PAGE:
Nothing ruins the pleasure of gardening more than hurting your back – and once you have left yourself chair-bound from putting your back out, you may think twice before venturing out in the garden the next time your gardening duties call. Plus, having a strong and healthy back is essential for enjoying life – especially as you get older.
Here are my top 5 tips for avoiding back problems whilst gardening:
1) Warm up before gardening
Remember, gardening is exercise – so prepare for it how you would any other physical activity.
Before you put on your gardening gloves, take five minutes to stretch your arms, shoulders, back and legs. Don’t rush into each stretch, take your time to make each position and the hold each for around 15 seconds.
2) Garden in positions that are comfortable for you
Do not hunch or bend your back or overstretch whilst working. If what you’re doing is causing you physical discomfort, you should stop doing it. Change your position to find one that works for you – perhaps sitting on a stool (or bucket) whilst gardening makes it easier for you, or using a potting bench to raise your potted plants to chest-height so you can work standing up. This is doubly-import when lifting things in the garden – a good Landscape Gardener will use proper lifting techniques to avoid serious back injury.
To correctly lift an object, stand before it with feet shoulder-width apart. Then, bending your knees and keeping your back perfectly straight, take a firm hold of the object and lift with your legs, not your back.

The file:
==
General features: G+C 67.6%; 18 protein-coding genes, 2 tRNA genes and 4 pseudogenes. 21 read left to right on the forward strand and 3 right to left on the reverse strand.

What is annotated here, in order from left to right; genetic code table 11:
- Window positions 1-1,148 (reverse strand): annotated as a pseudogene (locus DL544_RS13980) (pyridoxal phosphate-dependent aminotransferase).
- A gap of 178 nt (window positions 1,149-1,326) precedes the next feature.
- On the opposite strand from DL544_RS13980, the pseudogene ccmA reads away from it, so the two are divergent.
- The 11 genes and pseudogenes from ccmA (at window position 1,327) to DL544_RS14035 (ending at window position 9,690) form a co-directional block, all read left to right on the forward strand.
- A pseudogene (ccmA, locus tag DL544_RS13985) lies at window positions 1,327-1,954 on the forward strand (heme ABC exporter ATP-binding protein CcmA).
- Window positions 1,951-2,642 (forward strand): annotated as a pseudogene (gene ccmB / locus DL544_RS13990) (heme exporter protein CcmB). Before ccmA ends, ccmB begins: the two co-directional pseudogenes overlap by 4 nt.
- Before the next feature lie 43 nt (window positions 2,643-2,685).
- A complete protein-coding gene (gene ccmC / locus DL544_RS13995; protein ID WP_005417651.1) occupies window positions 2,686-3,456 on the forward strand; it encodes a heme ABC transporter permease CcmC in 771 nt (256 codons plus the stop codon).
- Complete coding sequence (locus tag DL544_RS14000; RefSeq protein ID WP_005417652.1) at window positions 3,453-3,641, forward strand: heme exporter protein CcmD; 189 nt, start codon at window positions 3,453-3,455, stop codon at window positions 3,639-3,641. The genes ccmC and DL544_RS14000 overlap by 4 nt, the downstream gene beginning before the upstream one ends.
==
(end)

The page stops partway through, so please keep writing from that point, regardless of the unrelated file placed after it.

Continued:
3) Spend short periods doing one job then move on
Instead of slaving away at a particularly tough and time consuming job, try to spend around 15 minutes on it before moving onto another task which uses different muscle groups. You can always return to the job later in the day.
For instance, if you have been on your knees or working on the ground for 15 minutes, change to a job which involves standing up. By pacing yourself in such a way you can avoid overexerting yourself and causing damage to your muscles/back.
4) Use long-handled tools to avoid bending
You can buy long-handled versions of most gardening tools these days. Long-handled tools enable you to perform all gardening tasks without having to bend down or crawl around on your knees, causing potential damage to your back. Another advantage is the extra leverage provided by the handles means you need less effort to break through tough soil.
Ensure you choose the right length tool for your height. Or, you could always purchase a tool with a telescopic handle which can be tailored to your size.
5) Don’t over-work yourself
Gardening should be a pleasure and something you look forward to, not a chore. If you try to tackle all the heavy-duty jobs at once, you may overexert yourself and increase the chance of you injuring your back. Instead, take a break every hour to enjoy the day and savour the little slice of Heaven you’ve created in your garden. Have a cup of tea with biscuits and read the paper.
If you’re feeling tired, stop working. Always keep in mind that you may have to clear your tools and refuse from the garden at the end of the day, so keep enough energy to perform that task comfortably.